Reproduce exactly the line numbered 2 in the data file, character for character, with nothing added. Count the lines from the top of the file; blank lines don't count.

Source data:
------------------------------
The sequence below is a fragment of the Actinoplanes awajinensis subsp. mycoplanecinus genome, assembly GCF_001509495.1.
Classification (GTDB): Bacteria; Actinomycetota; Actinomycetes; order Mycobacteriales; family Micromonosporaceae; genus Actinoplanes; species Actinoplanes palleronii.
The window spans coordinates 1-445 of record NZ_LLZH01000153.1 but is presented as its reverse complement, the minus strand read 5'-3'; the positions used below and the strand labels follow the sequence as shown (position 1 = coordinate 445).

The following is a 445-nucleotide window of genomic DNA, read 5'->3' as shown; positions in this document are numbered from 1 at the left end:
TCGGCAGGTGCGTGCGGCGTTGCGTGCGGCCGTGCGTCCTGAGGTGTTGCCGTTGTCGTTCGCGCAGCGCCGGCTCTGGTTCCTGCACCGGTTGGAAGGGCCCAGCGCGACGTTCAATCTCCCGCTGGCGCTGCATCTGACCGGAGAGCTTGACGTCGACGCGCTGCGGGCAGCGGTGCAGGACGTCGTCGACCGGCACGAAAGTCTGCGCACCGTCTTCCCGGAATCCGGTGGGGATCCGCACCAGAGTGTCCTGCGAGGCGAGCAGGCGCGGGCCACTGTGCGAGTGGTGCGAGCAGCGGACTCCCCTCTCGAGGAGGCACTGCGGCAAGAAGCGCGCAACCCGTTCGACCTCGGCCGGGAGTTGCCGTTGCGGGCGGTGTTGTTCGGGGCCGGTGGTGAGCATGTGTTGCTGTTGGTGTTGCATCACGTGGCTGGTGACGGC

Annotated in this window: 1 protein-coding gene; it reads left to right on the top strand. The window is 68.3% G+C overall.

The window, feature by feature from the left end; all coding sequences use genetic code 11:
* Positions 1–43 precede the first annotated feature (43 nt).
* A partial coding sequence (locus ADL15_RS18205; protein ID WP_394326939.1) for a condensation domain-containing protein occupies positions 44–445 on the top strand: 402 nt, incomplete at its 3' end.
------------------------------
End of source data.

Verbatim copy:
Classification (GTDB): Bacteria; Actinomycetota; Actinomycetes; order Mycobacteriales; family Micromonosporaceae; genus Actinoplanes; species Actinoplanes palleronii.